An unusual, unsigned statement mentions a need "to clarify" that the synod cannot oblige bishops or faithful to take "new approaches to doctrine and morals."
While several reform proposals in the Catholic Church have sparked controversy in Germany in recent weeks, the Holy See warns that they could cause “a wound to ecclesial communion and a threat to the unity of the Church,” in a brief statement issued July 21, 2022.
Last February, participants in Germany’s synodal assembly had overwhelmingly advocated for the ordination of women, the marriage of priests, and a new doctrinal approach to homosexuality. More recent statements have also included an acceptance of abortion.
In Germany, Catholics are experiencing two simultaneous synodal processes: a National Synodal Way launched in 2019 in the context of the abuse crisis and secularization, and, like the rest of the world, the Synod on Synodality launched in the universal Church in 2021.
Both these spiritual and collective processes aim to reflect on the future of the Church.
The Holy See’s communiqué, in an unusual format, is not signed by the pope or a specific dicastery. However, the Pope had recently chided the Church in Germany by referring to “the very good evangelical church that exists in Germany” and saying, “We don’t need another one.”
More formally, the statement now indicates a firm rejection of some of the reformist impulses expressed by participants in the Synod in Germany.
“In order to protect the freedom of the People of God and the exercise of the episcopal ministry, it seems necessary to clarify that the ‘Synodal Path’ in Germany does not have the faculty to oblige bishops and the faithful to assume new forms of governance and new approaches to doctrine and morals. It would not be lawful to initiate in the dioceses, prior to an agreed understanding at the level of the universal Church, new official structures or doctrines, which would represent a wound to ecclesial communion and a threat to the unity of the Church.”
The statement goes on to cite the words of Pope Francis contained in his Letter to the Pilgrim People of God in Germany, “the universal Church lives in and of the particular Churches, just as the particular Churches live and flourish in and from the universal Church. If they find themselves separated from the entire ecclesial body, they weaken, rot and die. Hence the need always to ensure that communion with the whole body of the Church.”
“Therefore,” the statement concludes, “it is hoped that the proposals of the path of the Particular Churches in Germany will converge into the synodal path being taken by the universal Church, for mutual enrichment and a witness to that unity by which the body of the Church manifests its fidelity to Christ the Lord.”
What are the threats to unity?
The text does not specify what threatens unity in the progressive German positions that have been officially defended at the highest level for three years.
Nevertheless, several particularly radical positions have been expressed by Church leaders in Germany in recent days, especially within the Central Committee of German Catholics (ZdK), an organization that plays a leading role in the synodal process.
Marc Frings, a senior member of the ZdK, called for a “re-evaluation of homosexuality” at the German synod in a contribution to the American LGBTQ Catholic blog Outreach.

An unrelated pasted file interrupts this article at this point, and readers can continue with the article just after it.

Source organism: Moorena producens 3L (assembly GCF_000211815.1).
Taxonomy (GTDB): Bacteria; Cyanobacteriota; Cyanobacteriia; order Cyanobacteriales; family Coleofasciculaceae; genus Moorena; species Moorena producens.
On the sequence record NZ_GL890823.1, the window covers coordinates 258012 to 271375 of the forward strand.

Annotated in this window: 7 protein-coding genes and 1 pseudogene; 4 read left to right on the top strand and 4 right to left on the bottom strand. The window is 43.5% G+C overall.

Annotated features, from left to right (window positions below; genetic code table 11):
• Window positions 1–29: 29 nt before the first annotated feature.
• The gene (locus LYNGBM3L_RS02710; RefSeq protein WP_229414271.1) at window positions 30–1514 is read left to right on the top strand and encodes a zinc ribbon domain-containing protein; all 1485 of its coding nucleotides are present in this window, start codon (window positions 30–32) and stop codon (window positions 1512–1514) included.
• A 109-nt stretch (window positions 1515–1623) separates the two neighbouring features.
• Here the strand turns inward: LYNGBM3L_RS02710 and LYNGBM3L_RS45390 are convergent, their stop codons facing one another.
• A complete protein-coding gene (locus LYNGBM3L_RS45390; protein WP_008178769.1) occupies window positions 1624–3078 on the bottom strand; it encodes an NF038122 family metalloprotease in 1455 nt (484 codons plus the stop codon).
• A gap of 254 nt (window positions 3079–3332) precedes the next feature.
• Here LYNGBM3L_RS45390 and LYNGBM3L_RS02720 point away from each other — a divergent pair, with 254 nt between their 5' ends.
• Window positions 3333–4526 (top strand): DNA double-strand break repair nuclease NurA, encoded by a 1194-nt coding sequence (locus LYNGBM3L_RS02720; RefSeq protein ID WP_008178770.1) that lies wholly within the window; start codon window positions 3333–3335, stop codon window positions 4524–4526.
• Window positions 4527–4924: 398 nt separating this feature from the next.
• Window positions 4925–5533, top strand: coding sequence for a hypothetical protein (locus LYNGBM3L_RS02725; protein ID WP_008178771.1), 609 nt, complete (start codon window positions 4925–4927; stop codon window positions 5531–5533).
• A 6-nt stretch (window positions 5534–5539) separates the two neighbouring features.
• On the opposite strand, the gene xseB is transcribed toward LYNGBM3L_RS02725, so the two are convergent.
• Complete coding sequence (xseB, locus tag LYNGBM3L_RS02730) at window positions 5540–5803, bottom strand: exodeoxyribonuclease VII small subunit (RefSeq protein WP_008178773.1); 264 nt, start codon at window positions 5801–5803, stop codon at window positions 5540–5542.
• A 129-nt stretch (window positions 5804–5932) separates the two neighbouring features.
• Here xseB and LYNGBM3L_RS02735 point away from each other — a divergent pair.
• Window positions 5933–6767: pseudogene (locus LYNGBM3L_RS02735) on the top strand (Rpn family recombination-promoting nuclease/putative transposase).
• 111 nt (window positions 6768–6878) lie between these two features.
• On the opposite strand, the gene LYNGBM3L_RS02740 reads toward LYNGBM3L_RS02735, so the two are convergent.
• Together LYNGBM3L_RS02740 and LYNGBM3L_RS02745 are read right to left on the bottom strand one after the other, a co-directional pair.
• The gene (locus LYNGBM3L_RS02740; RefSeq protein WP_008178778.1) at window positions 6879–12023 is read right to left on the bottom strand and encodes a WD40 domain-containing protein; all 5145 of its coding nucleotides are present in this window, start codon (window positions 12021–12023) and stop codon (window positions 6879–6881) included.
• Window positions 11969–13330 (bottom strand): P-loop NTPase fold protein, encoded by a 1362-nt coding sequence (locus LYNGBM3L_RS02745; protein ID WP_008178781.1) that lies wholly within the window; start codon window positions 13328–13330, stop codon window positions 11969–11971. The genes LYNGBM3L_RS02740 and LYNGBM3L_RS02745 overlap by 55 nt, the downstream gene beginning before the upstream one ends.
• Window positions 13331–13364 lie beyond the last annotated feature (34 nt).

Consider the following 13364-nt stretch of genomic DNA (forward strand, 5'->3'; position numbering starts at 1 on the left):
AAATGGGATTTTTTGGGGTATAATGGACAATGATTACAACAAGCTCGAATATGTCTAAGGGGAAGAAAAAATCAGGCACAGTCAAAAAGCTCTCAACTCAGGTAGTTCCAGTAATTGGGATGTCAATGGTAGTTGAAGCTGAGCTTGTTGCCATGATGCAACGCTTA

In this text, he maintains that dogma must urgently recognize that “every human being has been created by God with his or her sexuality and, being so created, has an inviolable dignity.”
Another position, this time taken by the president of the group, Irme Stetter-Karp, has caused controversy because of her position on abortion. Reacting to the overturning of Roe vs. Wade in the United States in an interview with the national daily Die Zeit, she called for a “guarantee that the medical intervention of an abortion is made possible throughout Germany.”
Over the past few months, many bishops, especially in Poland, Scandinavia, the United States, and Africa, have expressed their concern about the German process, seen as a risk of detaching German dioceses from communion with the rest of the Catholic world.
A symposium on the priesthood organized in February 2022 by Cardinal Marc Ouellet could be interpreted as a response to proposals that questioned the profound identity of the priesthood, especially on the issue of celibacy.
Last month, Cardinal Walter Kasper, president emeritus of the Pontifical Council for Christian Unity, who is considered a figure of the reformist wing of the German episcopate, also voiced strong criticism. On June 9, in the journal of the diocese of Passau, Cardinal Kasper declared that the German Synodal Way suffered from a “serious birth defect” because its debates were not based on the Gospel.
On June 21, in an online seminar, this cardinal denounced the Synodal Way’s proposals as “an attempt at a coup d’état,” accusing the German bishops who support the proposals of engaging in “collective resignation.”
Cardinal Reinhard Marx, Archbishop of Munich-Freising, who is very much in favour of a major structural reform of the Church, recently deplored the excesses of the German Synodical Way. He criticized a “completely failed proposal” that could be seen as a challenge to the priesthood as such. “There is no Catholic Church without priests,” he felt obliged to remind the audience from the pulpit.
With this message, the Holy See seems to be backing those who have curbed the German path. As a result, the position of the president of the German episcopate, Bishop Georg Bätzing, a fervent defender of the Synodal Way, will be considerably weakened.
In a recent interview on German radio, he said he was “disappointed” by Pope Francis, but qualified his statement by saying: “He is doing what he can.”